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Wifi, Mobile Network and Electricity along the Everest Base Camp Trek

Everest as seen from Kala Pathhar

While some trekkers like to enjoy solitude, putting aside the gadgets and the internet, others need to connect to family and friends during their trek. The good news is, you will not miss the luxury of the internet and electricity in the high arid mountain trails to Everest Base Camp.

Internet/ Wifi in the Everest Base Camp Trek.

Cafe Danphe in Namche Bazaar
Cafe Danphe in Namche Bazaar

There are multiple options for the internet in Everest Region: the dedicated ISP for Everest Region, Everest Link, as well as the mobile network providers- NCell and NTC. We have made a comparison table below to help you choose what’s best for you. But no matter what, it is essential to understand that the weather can impact the internet situation. If the weather turns bad (snowy or windy), the internet is likely to be poor.

 

Everest Link

NCell and NTC

PROS

-Internet Connection works throughout the EBC route.

– Can buy Wifi cards anywhere in the trails.

– Works even while walking on the trails and even in Kathmandu.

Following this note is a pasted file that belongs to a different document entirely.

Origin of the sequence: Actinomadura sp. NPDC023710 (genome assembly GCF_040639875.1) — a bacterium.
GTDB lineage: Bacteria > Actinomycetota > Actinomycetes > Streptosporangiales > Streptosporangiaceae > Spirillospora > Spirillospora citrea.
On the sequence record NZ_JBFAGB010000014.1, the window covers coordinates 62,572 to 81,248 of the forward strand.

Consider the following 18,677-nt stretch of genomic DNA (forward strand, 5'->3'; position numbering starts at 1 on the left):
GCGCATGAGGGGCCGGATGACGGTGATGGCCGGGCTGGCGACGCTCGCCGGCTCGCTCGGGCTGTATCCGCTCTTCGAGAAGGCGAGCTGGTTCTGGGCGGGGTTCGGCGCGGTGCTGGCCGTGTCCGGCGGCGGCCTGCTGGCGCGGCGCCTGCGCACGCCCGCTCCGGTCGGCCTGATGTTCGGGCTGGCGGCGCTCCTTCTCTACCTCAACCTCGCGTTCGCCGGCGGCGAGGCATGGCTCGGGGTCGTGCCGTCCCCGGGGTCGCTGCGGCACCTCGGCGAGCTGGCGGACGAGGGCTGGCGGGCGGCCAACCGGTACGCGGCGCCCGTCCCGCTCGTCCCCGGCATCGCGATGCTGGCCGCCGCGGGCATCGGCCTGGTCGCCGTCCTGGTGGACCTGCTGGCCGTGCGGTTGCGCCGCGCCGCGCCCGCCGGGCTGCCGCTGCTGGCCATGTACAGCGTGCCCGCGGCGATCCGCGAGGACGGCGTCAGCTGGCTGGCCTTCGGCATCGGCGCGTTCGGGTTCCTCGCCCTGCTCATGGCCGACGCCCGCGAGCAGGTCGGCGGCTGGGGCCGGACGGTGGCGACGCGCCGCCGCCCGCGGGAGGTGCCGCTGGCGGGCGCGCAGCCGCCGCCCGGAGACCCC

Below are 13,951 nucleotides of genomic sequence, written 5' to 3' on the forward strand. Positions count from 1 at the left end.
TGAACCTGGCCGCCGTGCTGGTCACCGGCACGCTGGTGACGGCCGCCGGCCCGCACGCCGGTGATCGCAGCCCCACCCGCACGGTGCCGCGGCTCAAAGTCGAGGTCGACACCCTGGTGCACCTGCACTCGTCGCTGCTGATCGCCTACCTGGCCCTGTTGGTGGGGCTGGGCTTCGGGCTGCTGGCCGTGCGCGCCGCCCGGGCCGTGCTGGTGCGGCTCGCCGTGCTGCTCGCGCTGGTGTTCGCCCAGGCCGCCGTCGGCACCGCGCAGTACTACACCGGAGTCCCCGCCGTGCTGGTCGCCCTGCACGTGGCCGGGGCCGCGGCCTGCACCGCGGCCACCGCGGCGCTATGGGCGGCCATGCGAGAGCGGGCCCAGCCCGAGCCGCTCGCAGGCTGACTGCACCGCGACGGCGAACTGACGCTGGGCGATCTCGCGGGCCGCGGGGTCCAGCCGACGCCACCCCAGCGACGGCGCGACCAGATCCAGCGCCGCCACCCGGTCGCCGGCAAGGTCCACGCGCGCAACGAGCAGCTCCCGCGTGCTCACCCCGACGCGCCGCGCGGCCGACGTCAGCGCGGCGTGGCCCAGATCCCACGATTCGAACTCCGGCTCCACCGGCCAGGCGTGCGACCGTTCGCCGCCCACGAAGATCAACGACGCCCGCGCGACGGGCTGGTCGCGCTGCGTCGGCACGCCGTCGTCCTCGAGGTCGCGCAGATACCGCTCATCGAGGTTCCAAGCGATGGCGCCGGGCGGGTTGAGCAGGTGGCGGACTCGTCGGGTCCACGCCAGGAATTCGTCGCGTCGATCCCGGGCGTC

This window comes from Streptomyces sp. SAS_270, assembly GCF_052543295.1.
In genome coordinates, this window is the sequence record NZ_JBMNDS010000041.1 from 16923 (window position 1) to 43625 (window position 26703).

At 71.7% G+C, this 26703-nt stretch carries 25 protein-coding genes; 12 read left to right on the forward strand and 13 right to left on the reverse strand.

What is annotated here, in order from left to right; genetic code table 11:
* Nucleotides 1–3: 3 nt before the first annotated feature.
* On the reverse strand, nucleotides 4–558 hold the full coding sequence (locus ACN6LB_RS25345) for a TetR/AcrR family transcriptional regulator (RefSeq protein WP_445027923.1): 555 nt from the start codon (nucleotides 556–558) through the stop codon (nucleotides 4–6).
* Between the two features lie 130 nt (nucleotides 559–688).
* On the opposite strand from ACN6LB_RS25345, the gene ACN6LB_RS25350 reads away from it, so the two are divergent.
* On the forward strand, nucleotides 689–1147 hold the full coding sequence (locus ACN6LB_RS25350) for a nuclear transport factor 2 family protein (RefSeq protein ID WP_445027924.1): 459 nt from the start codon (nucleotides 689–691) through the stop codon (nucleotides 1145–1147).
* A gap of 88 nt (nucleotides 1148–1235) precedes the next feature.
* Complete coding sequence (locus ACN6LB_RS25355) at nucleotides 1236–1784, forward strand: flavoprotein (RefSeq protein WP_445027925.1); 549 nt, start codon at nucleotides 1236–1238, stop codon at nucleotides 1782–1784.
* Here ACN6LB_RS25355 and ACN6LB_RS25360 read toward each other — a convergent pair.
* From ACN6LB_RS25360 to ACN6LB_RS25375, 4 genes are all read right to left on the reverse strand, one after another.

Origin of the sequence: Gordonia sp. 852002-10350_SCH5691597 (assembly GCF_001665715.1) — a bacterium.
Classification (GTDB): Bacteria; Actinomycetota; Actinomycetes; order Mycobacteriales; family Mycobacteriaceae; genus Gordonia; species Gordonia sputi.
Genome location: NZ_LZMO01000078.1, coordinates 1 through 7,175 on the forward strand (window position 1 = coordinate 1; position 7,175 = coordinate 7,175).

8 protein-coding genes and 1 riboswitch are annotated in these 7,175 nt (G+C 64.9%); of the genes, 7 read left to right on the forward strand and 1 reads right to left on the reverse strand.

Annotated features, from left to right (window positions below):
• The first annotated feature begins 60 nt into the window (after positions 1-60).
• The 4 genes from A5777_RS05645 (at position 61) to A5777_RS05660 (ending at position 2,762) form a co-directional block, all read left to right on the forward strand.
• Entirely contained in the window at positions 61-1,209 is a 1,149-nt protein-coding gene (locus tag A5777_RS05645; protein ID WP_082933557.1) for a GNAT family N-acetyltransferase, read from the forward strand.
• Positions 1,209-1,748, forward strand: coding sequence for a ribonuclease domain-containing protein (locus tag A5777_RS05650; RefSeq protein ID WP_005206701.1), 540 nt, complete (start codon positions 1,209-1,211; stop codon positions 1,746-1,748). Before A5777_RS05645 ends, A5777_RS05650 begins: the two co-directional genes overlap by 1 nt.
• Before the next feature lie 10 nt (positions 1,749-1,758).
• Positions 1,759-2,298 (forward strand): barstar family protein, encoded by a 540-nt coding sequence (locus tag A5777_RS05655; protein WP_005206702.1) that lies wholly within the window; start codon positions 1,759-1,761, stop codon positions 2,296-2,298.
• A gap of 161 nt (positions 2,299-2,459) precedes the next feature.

-Data packages are comparatively cheaper

CONS

-As Everest Link uses a satellite network to connect, the internet is only available through Everest Link hotspots in the hotels.

– Comparatively expensive

– Doesn’t work in Kathmandu

-You have to buy sim cards before the trek in Kathmandu. Some shops in Namche Bazaar and Lukla also sell them at a higher rate.

– Internet doesn’t work throughout the trek

Cost of Internet in EBC

Not lodge specific, can use the data pack anywhere in the trail

10 GB= Nrs. 1999 ~ USD 18
Validity: 30 days

-20 GB= Nrs. 2999 ~ USD 25
Validity: 30 days

Note: There are Wifi cards of 600 MB costing NPR 600, but those work only in the range of the respective lodge so it’s best to avoid those.

Ncell:

15 GB= Nrs. 1020.24 ~ USD 10
25 GB= Nrs. 1275.62 ~ USD 12
Validity: 30 days

NTC:
14GB- Nrs. 700 ~USD 7
Validity: 28 days


30 GB= Nrs. 1600 ~USD 15
Validity: 90 days

Internet Connectivity in EBC Trail